Summer is coming to an end and I must hurry if I want to enjoy one of the last openings of the Royal Apartments of Caserta.
So one Sunday evening I walk towards the Royal Palace. As soon as I enter the building, I start to take pictures of the royal stairs – which are considered one of the best inventions of Luigi Vanvitelli. There is a large central flight– that was made out of a single piece of marble – and two parralel ones, starting from a landing where there are two marble lions symbolizing the strenght of reason and weapons.
Suddenly my photographic talent is interrupted by background music…it sounds like…a waltz! This evening opening of the Royal apartments coincides with the “Grand Ball of the Kingdom of the Two Sicilies” organized by the National Company of Historical Dance. I’m lucky! I run upstairs and I can see with my own eyes what I had already imagined when I heard the waltz. Ladies and gentlemen dancing in circles on the waltz notes make me feel as if I were living in a novel! The vintage dresses are very beautiful. Some are pink, some are yellow, but the most beautiful is the blue one! I try to take a picture of it but it is difficultwith all those ladies in motion. Luckily when the waltz stops the ladies pose for pictures.
Events of this kind are not new in Caserta. Even the association “Borboni si nasce” often organises events in period costumes at the various Bourbon residences. I think that – putting useless excessive nostalga aside – period costumes, dances and royal lunches are a very original way to celebrate our past and make it more interesting for visitors. After saying goodbye to the dancers, I start my tour of the Royal apartments–that I have visited often – in Alexander’s room (also called the “Marble Room”): the guide explains us the difference between the 18th century rooms and the 19th century ones. The first ones were inhabited by the Bourbons, the second ones were inhabited by Joachim Murat. The presence of San Leucio silk on the walls immediately catches my attention. It is no coincidence that the predominant colour of some bedrooms is the typical San Leucio yellow.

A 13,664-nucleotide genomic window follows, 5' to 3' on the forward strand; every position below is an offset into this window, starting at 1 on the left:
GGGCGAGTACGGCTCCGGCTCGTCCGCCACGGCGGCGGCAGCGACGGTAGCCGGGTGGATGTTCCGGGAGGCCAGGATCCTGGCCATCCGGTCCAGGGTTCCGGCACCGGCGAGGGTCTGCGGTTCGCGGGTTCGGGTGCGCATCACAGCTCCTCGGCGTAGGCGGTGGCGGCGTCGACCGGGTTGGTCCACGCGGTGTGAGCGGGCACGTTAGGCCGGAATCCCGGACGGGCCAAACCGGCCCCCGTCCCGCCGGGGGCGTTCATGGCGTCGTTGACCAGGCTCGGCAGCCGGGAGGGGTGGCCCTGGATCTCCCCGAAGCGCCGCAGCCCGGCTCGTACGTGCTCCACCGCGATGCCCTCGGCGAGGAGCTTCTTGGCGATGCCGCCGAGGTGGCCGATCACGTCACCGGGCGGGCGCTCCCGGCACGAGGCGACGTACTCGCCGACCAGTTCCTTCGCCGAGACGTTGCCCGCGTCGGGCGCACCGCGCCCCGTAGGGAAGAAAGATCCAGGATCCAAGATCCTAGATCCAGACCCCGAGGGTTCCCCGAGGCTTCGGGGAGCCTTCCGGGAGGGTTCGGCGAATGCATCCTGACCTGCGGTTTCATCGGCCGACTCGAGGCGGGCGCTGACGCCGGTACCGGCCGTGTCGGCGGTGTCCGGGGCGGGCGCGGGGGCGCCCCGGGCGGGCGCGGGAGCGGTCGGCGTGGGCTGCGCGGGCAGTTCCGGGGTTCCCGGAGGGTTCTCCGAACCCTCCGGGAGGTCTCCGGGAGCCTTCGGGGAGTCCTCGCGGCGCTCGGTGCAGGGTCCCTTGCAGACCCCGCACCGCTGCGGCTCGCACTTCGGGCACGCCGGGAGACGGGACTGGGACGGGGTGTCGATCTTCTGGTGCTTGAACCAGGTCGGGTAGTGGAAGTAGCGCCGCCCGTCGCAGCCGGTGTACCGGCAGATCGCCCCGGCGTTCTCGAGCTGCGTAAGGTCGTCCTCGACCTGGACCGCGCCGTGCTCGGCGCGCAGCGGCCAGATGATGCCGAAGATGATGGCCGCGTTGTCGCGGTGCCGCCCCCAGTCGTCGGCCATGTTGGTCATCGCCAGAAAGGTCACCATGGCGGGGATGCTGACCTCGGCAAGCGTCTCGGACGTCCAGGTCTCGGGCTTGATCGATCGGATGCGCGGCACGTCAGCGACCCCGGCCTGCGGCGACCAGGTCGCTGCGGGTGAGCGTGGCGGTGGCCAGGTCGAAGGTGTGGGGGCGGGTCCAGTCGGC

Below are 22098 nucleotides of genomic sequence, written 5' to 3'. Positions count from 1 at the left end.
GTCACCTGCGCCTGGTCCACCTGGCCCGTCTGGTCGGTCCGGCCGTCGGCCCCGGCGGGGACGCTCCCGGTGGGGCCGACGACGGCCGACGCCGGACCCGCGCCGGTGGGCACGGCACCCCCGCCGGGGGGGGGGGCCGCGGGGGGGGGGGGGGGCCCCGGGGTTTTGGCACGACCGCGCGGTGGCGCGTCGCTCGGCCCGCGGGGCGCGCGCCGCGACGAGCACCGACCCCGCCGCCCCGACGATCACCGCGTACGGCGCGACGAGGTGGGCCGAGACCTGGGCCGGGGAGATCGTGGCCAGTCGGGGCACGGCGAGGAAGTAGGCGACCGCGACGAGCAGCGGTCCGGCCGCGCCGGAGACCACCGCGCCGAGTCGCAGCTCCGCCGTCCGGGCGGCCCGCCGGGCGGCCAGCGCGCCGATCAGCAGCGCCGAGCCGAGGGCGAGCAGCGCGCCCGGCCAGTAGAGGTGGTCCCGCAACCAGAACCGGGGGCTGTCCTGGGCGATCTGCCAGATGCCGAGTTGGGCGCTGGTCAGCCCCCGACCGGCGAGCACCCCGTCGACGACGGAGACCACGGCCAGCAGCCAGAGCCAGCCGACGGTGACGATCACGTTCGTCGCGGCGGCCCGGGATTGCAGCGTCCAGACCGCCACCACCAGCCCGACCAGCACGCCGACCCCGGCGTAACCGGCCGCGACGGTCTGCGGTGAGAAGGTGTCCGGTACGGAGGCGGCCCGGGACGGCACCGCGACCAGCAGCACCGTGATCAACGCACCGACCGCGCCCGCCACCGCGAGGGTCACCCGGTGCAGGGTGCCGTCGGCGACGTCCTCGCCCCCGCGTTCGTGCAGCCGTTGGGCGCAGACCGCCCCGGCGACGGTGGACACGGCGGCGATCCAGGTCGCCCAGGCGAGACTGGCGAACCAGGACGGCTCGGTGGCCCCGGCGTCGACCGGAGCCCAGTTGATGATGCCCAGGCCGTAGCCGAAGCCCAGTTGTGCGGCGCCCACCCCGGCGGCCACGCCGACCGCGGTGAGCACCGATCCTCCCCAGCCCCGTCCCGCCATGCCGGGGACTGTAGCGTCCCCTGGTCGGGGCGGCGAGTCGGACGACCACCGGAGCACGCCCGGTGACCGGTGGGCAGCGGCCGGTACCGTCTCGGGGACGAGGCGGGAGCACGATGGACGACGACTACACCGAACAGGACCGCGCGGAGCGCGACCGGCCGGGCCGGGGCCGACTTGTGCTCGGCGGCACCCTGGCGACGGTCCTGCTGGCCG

There are four rooms dedicated to the four seasons. In each of them the ceilings are frescoed with mythological motifs of Proserpina and Ceres. The wood inlays and shelves of the corners and consolles, rigorously in Vitulano or Mondragone marble, are noteworthy. The Murano glass chandeliers are beautiful.
I am astonished by the enormous Palatina Library that occupies three rooms and is equipped with globes and telescopes. The volumes collected there are about 14,000 and they are about different subjects: first of all Law and, more specifically, all the laws of the Kingdom of the Two Sicilies. But also Religion, Mathematics, Classical Literature and Science. Some books are open in order to show the beautiful images of plants and animals they have.